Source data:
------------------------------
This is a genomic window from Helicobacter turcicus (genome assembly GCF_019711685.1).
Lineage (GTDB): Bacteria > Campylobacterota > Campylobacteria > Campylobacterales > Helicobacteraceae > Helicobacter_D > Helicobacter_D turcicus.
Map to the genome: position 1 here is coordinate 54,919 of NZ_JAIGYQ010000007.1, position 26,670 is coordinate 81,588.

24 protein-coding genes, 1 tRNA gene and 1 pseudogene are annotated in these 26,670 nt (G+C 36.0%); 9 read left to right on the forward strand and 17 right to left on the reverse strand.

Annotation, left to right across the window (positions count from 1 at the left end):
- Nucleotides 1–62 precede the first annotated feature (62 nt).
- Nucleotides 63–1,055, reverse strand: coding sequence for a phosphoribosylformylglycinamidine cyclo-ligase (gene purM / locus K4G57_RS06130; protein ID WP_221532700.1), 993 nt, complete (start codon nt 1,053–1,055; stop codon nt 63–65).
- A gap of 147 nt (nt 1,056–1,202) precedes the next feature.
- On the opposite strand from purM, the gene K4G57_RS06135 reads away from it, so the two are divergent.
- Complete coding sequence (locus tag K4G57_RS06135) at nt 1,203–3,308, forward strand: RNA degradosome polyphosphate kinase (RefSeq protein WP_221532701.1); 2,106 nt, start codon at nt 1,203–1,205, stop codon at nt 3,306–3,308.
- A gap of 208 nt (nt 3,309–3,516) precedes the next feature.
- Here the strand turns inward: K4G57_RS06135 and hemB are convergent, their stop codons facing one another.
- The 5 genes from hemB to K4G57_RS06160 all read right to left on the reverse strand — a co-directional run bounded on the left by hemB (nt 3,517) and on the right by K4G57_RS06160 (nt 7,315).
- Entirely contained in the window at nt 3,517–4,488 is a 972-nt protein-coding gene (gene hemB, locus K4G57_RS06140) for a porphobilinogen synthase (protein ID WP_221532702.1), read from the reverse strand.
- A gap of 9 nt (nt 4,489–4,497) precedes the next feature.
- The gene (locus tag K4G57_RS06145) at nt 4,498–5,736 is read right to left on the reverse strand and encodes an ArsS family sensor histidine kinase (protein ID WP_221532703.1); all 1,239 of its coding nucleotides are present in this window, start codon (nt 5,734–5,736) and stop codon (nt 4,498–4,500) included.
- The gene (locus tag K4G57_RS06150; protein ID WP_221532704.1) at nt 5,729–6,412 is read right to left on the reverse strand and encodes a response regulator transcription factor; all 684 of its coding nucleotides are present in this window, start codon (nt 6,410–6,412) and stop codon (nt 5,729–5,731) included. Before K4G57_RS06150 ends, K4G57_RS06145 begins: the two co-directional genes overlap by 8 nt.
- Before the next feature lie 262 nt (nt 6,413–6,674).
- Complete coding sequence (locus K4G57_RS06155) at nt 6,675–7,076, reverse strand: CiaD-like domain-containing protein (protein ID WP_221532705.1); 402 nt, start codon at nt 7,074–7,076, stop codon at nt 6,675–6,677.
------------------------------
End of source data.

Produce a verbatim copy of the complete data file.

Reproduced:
This is a genomic window from Helicobacter turcicus (genome assembly GCF_019711685.1).
Lineage (GTDB): Bacteria > Campylobacterota > Campylobacteria > Campylobacterales > Helicobacteraceae > Helicobacter_D > Helicobacter_D turcicus.
Map to the genome: position 1 here is coordinate 54,919 of NZ_JAIGYQ010000007.1, position 26,670 is coordinate 81,588.

24 protein-coding genes, 1 tRNA gene and 1 pseudogene are annotated in these 26,670 nt (G+C 36.0%); 9 read left to right on the forward strand and 17 right to left on the reverse strand.

Annotation, left to right across the window (positions count from 1 at the left end):
- Nucleotides 1–62 precede the first annotated feature (62 nt).
- Nucleotides 63–1,055, reverse strand: coding sequence for a phosphoribosylformylglycinamidine cyclo-ligase (gene purM / locus K4G57_RS06130; protein ID WP_221532700.1), 993 nt, complete (start codon nt 1,053–1,055; stop codon nt 63–65).
- A gap of 147 nt (nt 1,056–1,202) precedes the next feature.
- On the opposite strand from purM, the gene K4G57_RS06135 reads away from it, so the two are divergent.
- Complete coding sequence (locus tag K4G57_RS06135) at nt 1,203–3,308, forward strand: RNA degradosome polyphosphate kinase (RefSeq protein WP_221532701.1); 2,106 nt, start codon at nt 1,203–1,205, stop codon at nt 3,306–3,308.
- A gap of 208 nt (nt 3,309–3,516) precedes the next feature.
- Here the strand turns inward: K4G57_RS06135 and hemB are convergent, their stop codons facing one another.
- The 5 genes from hemB to K4G57_RS06160 all read right to left on the reverse strand — a co-directional run bounded on the left by hemB (nt 3,517) and on the right by K4G57_RS06160 (nt 7,315).
- Entirely contained in the window at nt 3,517–4,488 is a 972-nt protein-coding gene (gene hemB, locus K4G57_RS06140) for a porphobilinogen synthase (protein ID WP_221532702.1), read from the reverse strand.
- A gap of 9 nt (nt 4,489–4,497) precedes the next feature.
- The gene (locus tag K4G57_RS06145) at nt 4,498–5,736 is read right to left on the reverse strand and encodes an ArsS family sensor histidine kinase (protein ID WP_221532703.1); all 1,239 of its coding nucleotides are present in this window, start codon (nt 5,734–5,736) and stop codon (nt 4,498–4,500) included.
- The gene (locus tag K4G57_RS06150; protein ID WP_221532704.1) at nt 5,729–6,412 is read right to left on the reverse strand and encodes a response regulator transcription factor; all 684 of its coding nucleotides are present in this window, start codon (nt 6,410–6,412) and stop codon (nt 5,729–5,731) included. Before K4G57_RS06150 ends, K4G57_RS06145 begins: the two co-directional genes overlap by 8 nt.
- Before the next feature lie 262 nt (nt 6,413–6,674).
- Complete coding sequence (locus K4G57_RS06155) at nt 6,675–7,076, reverse strand: CiaD-like domain-containing protein (protein ID WP_221532705.1); 402 nt, start codon at nt 7,074–7,076, stop codon at nt 6,675–6,677.